April marks Autism Awareness Month


April is Autism Awareness Month.

“One in 45 children, ages three through 17 have been diagnosed with autism spectrum disorder (ASD),” according to Autism Speaks, autismspeaks.org.

Autism is one of the fastest-growing developmental disorders in the country. It cannot be cured.

Some characteristics of autism are: wanting to be alone, avoiding eye contact, difficulty socializing, getting upset over minor changes, have trouble understanding other people’s feelings or their own and more.

“I’ve been diagnosed with Asperger’s Syndrome since the age of three,” said Christopher Barth a member of an autism chatroom on healthfulchat.org, who was willing to share his story in an email response.  “As a kid, I had trouble socializing, I did certain repetitive behaviors like repeating a part of a video or song over and over again and to put it short, I was different, for lack of a better word.”

“I’ve had a somewhat rough childhood because of my problems alone, but during that time I learned basic life skills like making my own food and cleaning my own clothes without outsiders telling me how to do so,” he said. “High school felt so much better. While I still disliked school I learned a lot and I know how to manage my time and work hard in general.”

Barth graduated high school with an overall GPA of 3.2 and socialized with many people along the way.  

“I’ve also made so many friends in high school because I learned that I really could connect with people,” said Barth.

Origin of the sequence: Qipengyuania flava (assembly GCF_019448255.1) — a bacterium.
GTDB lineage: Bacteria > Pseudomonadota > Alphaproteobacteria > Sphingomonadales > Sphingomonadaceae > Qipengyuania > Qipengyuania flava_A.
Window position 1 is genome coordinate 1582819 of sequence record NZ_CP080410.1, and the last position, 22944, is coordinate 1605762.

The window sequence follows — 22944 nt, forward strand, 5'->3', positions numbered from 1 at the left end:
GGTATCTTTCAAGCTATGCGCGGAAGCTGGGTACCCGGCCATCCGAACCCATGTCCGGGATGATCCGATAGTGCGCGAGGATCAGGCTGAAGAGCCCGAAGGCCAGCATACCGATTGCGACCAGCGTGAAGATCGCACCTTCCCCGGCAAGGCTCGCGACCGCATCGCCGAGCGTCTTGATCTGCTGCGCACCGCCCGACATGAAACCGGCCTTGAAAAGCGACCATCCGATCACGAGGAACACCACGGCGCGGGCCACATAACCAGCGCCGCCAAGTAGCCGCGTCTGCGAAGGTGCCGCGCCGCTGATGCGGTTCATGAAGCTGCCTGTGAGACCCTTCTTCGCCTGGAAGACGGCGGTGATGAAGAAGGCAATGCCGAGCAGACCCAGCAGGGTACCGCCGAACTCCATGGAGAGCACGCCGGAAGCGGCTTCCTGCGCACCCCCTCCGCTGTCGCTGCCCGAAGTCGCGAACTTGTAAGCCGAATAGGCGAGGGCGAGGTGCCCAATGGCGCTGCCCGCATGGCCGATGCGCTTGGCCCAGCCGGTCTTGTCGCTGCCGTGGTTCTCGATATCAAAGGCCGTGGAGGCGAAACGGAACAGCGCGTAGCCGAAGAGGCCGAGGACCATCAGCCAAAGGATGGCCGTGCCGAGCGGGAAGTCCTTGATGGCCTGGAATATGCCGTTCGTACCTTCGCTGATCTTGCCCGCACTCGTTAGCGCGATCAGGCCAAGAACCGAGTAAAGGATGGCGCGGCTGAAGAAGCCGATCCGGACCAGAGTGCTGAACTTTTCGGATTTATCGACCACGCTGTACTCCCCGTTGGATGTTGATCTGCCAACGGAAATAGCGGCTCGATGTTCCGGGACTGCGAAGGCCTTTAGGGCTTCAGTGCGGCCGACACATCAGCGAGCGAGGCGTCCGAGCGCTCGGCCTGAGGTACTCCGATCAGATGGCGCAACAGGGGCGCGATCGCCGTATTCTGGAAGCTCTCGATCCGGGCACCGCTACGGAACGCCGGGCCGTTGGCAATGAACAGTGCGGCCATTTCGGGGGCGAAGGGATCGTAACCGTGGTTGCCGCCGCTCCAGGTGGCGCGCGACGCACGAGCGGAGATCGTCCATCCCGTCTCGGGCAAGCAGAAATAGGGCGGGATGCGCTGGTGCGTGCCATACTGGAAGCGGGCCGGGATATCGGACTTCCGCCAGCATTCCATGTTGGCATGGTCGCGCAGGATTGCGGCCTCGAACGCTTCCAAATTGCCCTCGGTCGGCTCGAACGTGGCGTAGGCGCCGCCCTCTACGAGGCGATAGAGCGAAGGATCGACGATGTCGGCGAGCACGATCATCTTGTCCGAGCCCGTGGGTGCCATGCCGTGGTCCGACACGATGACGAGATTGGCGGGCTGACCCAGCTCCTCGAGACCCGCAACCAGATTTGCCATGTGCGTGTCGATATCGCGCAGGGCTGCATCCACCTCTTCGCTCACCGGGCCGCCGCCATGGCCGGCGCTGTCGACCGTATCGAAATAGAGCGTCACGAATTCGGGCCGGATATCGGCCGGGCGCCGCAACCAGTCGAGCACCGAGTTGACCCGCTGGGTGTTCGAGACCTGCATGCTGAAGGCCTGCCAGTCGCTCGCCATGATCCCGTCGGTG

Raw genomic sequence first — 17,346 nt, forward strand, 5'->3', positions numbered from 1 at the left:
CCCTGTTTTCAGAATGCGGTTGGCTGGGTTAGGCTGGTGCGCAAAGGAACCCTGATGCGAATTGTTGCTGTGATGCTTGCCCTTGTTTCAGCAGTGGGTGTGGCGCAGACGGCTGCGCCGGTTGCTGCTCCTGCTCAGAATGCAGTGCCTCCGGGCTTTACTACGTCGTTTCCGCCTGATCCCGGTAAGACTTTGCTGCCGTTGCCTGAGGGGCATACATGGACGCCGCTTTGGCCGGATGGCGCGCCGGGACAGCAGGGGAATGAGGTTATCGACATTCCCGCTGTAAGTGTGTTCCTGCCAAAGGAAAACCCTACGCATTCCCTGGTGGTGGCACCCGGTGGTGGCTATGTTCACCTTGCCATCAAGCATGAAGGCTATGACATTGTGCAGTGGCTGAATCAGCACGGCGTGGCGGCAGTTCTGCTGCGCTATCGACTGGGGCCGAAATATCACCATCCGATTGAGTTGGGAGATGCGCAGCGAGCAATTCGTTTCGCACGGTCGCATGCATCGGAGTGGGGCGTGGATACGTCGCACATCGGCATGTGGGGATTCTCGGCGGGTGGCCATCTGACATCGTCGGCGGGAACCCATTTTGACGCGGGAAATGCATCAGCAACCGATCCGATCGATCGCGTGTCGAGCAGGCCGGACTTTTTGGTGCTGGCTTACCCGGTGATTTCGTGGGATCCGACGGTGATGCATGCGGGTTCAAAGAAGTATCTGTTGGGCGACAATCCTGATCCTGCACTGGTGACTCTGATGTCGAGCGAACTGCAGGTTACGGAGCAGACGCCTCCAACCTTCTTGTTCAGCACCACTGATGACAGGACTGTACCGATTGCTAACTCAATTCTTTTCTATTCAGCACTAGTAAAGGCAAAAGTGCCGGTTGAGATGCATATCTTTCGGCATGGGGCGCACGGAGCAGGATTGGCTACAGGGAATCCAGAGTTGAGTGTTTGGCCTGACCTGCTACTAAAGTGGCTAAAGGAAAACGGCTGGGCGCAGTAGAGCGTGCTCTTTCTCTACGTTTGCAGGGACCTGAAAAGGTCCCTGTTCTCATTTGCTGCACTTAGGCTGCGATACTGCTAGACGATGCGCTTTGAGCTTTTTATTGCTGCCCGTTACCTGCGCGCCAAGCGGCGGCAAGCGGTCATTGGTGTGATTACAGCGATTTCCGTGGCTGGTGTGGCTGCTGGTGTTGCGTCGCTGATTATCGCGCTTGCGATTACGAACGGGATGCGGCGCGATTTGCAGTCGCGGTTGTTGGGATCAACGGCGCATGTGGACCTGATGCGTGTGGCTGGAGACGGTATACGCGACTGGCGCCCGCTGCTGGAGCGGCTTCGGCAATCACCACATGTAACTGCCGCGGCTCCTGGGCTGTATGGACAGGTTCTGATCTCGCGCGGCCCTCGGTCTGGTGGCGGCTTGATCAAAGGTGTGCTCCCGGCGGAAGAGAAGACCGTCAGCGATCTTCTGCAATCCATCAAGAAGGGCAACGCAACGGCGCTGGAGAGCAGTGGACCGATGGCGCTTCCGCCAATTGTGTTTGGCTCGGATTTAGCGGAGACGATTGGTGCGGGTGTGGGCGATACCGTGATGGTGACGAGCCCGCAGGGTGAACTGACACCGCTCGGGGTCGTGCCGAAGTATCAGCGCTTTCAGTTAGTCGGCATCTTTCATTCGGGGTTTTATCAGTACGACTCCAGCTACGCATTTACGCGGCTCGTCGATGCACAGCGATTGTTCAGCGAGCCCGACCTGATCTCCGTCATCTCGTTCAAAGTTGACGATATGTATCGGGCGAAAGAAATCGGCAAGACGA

Autism not only affects the person living with it but the whole family as well.

“As an older sister who has a younger brother living with autism April is an important month for my family and others around the world because it gives us the chance to speak about autism to those who are not as aware,” said Sandra Stevens, a Stockton resident.  “It can be difficult at times, it affects us all, there are good days and bad days sometimes there are tantrums over the smallest of things and the smallest of changes.  There’s always some concerns about school and socializing with other kids and how the future might turn out but my parents and I do as much as we can to help.”

On whether more can be done to help autistic children Stevens said: “I think instead of seeing the problems of autism you should learn to accept it and how to move forward.  It’s hard to do but that’s one way.”

It is important to show support throughout this month so more people can continue to share stories to inspire others and be accepted.

To help support families living with autism you can go to www.autismspeaks.org to make a donation.

To help raise money for families there will be a walk in San Jose located on 1650 Senter Rd on Apr. 22.  There will also be a walk later in the year at the Modesto Junior College on Oct.21.

For more information on the walks and different events go to www.autismspeaks.org.